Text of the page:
Lycoperdonosis is a respiratory disease caused by the inhalation of large amounts of spores from mature puffballs It is classified as a hypersensitivity pneumonitis also called extrinsic allergic alveolitis—an inflammation of the alveoli within the lung caused by hypersensitivity to inhaled natural dusts1 It is one of several types of hypersensitivity pneumonitis caused by different agents that have similar clinical features2 Typical progression of the disease includes symptoms of a cold hours after spore inhalation, followed by nausea, rapid pulse, crepitant rales a sound like that made by rubbing hairs between the fingers, heard at the end of inhalation, and dyspnea Chest radiographs reveal the presence of nodules in the lungs3 The early symptoms presented in combination with pulmonary abnormalities apparent on chest radiographs may lead to misdiagnosis of the disease as tuberculosis, histiocytosis, or pneumonia caused by Pneumocystis carinii Lycoperdonosis is generally treated with corticosteroids, which decrease the inflammatory response; these are sometimes given in conjunction with antimicrobials45

Puffball spores seen with scanning electron microscopy; 5000x magnification

The disease was first described in the medical literature in 1967 by RD Strand and colleagues in the New England Journal of Medicine6 In 1976, a 4-year-old was reported developing the disease in Norway after purposely inhaling a large quantity of Lycoperdon spores to stop a nosebleed Lycoperdon species are sometimes used in folk medicine in the belief that their spores have haemostatic properties7 A 1997 case report discussed several instances of teenagers inhaling the spores In one severe case, the individual inhaled enough spores so as to be able to blow them out of his mouth He underwent bronchoscopy and then had to be on life support before recovering in about four weeks In another instance, a teenager spent 18 days in a coma, had portions of his lung removed, and suffered severe liver damage4 In Wisconsin, eight teenagers who inhaled spores at a party presented clinical symptoms such as cough, fever, shortness of breath, myalgia, and fatigue within a week Five of the eight required hospitalization; of these, two required intubation to assist in breathing5 The disease is rare, possibly because of the large quantity of spores that need to be inhaled for clinical effects to occur4 Lycoperdonosis also occurs in dogs; in the few reported cases, the animals had been playing or digging in areas known to contain puffballs389 Known species of puffballs implicated in the etiology of the published cases include the widespread Lycoperdon perlatum the "devil's snuff-box", L gemmatum and Calvatia gigantea, both of the Lycoperdaceae family68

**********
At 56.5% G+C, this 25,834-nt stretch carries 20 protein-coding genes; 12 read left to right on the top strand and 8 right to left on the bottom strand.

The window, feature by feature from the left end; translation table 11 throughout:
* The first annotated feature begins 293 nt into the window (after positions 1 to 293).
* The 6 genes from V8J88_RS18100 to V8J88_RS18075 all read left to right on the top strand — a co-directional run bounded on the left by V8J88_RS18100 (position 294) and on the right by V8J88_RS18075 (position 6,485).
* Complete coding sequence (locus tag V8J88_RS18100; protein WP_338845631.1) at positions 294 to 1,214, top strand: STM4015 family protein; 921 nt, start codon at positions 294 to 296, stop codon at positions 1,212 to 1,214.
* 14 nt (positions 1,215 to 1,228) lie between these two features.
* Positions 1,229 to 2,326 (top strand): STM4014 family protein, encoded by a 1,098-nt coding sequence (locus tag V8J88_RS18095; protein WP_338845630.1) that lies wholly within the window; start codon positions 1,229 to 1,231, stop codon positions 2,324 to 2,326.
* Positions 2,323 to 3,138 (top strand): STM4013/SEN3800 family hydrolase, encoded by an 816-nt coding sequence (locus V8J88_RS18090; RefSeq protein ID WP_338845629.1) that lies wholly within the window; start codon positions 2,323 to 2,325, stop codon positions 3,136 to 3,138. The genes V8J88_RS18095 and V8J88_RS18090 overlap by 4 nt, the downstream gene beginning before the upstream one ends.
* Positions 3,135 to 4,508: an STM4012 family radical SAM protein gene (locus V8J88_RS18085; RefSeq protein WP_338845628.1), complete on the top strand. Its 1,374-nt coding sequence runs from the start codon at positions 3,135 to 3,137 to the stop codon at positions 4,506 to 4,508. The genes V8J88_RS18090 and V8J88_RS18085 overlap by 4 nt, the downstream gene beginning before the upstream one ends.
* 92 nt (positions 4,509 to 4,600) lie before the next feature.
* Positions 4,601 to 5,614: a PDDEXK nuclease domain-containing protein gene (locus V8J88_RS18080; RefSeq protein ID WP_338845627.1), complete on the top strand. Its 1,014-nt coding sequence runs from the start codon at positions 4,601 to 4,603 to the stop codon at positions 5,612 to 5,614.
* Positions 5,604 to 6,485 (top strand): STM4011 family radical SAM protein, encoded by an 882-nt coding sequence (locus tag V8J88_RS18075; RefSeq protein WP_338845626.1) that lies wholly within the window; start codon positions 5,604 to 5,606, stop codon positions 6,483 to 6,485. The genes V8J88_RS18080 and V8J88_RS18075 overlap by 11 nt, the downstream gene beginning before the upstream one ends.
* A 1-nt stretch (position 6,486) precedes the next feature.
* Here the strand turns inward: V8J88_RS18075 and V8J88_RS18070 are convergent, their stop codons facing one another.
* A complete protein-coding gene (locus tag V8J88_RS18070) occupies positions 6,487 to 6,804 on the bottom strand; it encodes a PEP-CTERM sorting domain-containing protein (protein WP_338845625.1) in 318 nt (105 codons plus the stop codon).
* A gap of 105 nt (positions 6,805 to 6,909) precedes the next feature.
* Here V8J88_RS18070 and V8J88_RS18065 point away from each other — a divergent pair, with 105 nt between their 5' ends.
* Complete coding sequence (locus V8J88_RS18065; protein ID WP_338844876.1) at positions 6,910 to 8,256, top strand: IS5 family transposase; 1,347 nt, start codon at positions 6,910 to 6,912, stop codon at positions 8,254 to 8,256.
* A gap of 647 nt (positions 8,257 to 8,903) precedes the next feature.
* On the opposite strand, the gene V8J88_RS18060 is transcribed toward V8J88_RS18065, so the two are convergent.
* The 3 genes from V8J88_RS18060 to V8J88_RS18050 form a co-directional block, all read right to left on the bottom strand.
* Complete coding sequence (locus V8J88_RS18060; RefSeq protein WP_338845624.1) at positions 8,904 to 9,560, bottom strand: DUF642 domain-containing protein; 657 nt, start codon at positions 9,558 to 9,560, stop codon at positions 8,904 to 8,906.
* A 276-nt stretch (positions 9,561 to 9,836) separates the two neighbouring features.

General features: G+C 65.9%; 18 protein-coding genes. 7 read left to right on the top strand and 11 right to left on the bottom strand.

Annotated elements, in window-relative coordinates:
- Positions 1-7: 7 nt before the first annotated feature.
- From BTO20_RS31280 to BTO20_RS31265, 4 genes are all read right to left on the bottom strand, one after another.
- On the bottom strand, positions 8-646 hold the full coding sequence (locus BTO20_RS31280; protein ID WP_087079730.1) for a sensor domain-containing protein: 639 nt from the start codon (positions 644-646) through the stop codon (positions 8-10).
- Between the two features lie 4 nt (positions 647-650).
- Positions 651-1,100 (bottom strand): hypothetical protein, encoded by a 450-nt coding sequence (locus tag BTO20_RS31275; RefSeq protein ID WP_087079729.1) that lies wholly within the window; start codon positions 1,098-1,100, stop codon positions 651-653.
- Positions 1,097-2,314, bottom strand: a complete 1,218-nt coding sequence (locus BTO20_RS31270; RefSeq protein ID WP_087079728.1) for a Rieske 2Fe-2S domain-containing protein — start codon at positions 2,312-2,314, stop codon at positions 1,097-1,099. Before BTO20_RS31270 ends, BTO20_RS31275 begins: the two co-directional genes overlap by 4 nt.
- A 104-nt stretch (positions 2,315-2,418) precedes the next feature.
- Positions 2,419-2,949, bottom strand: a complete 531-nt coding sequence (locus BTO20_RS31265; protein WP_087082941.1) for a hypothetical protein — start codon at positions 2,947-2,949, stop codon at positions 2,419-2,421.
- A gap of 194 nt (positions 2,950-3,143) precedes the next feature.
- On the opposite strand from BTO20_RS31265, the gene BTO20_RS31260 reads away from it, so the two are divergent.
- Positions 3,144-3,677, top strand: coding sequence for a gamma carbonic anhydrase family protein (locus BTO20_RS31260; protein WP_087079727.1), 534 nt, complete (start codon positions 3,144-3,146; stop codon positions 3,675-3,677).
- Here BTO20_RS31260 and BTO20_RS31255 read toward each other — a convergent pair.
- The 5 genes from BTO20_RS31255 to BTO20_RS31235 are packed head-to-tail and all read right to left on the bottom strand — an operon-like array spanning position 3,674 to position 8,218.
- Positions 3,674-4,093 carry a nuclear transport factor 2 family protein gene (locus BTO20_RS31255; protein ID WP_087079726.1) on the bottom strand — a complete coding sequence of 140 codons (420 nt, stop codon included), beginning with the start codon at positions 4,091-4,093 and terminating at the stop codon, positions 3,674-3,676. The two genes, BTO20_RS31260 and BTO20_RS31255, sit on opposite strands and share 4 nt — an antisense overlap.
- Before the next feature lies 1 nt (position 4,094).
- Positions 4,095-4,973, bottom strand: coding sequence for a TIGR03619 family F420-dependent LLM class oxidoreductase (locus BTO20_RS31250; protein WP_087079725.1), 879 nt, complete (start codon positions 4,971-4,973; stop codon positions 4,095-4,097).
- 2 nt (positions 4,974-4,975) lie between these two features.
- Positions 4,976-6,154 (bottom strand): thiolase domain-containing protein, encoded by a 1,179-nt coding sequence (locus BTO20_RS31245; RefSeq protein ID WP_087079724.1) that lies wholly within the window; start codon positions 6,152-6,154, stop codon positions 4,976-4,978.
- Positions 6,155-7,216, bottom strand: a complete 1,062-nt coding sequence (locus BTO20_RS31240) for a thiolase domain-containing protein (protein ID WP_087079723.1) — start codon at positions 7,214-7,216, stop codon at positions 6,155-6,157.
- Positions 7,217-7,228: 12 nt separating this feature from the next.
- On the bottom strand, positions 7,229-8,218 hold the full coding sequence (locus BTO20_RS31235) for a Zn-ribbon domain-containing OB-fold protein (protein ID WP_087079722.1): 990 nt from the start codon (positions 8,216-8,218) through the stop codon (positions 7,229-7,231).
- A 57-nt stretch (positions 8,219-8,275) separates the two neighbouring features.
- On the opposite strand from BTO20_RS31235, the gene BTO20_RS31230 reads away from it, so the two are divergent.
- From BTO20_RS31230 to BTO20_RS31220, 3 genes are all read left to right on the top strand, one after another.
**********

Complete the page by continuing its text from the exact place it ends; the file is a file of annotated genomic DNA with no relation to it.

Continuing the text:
1. ^ Barrios R 2008 "Hypersensitivity pneumonitis extrinsic allergic alveolitis" Dail and Hammar’s Pulmonary Pathology 3rd ed pp 650–667 ISBN 978-0-387-72113-2 
  2. ^ Peroš-Golubičić T, Sharma OP 2006 "Hypersensitivity pneumonitis" Clinical Atlas of Interstitial Lung Disease Springer pp 91–95 doi:101007/978-1-84628-326-0_16 CS1 maint: Uses authors parameter link
  3. ^ a b Alenghat T, Pillitteri CA, Bemis DA, Kellett-Gregory L, Jackson KV, Kania SA, Donnell RL, Van Winkle T 2010 "Lycoperdonosis in two dogs" Journal of Veterinary Diagnostic Investigation 22 6: 1002–1005 PMID 21088194 doi:101177/104063871002200629 CS1 maint: Uses authors parameter link
  4. ^ a b c Munson EL, Panko DM, Fink JG 1997 "Lycoperdonosis: Report of two cases and discussion of the disease" Clinical Microbiology Newsletter 19 3: 17–24 doi:101016/S0196-43999789413-5 CS1 maint: Uses authors parameter link
  5. ^ a b Taft TA, Cardillo RC, Letzer D, Kaufman CT, Kazmierczak JJ, Davis JP July 29, 1994 "Respiratory Illness Associated with Inhalation of Mushroom Spores – Wisconsin, 1994" Morbidity and Mortality Weekly Report Centers for Disease Control and Prevention 43 29: 525–526 Retrieved 2011-09-11 CS1 maint: Uses authors parameter link
  6. ^ a b Strand RD, Neuhauser EB, Somberger CF 1967 "Lycoperdonosis" New England Journal of Medicine 277 2: 89–91 PMID 6027138 doi:101056/NEJM196707132770209 CS1 maint: Uses authors parameter link
  7. ^ Henriksen NT 1976 "Lycoperdonosis" Acta Paediatrica Scandinavica 65 5: 643–645 PMID 986747 
  8. ^ a b Rubensohn M 2009 "Inhalation pneumonitis in a dog from spores of puffball mushrooms" Canadian Veterinary Journal 50 1: 93 PMC 2603663  PMID 19337622 
  9. ^ Buckeridge D, Torrance A, Daly M 2011 "Puffball mushroom toxicosis lycoperdonosis in a two-year-old dachshund" Veterinary Record 168 11: 304 PMID 21498199 doi:101136/vrc6353 CS1 maint: Uses authors parameter link

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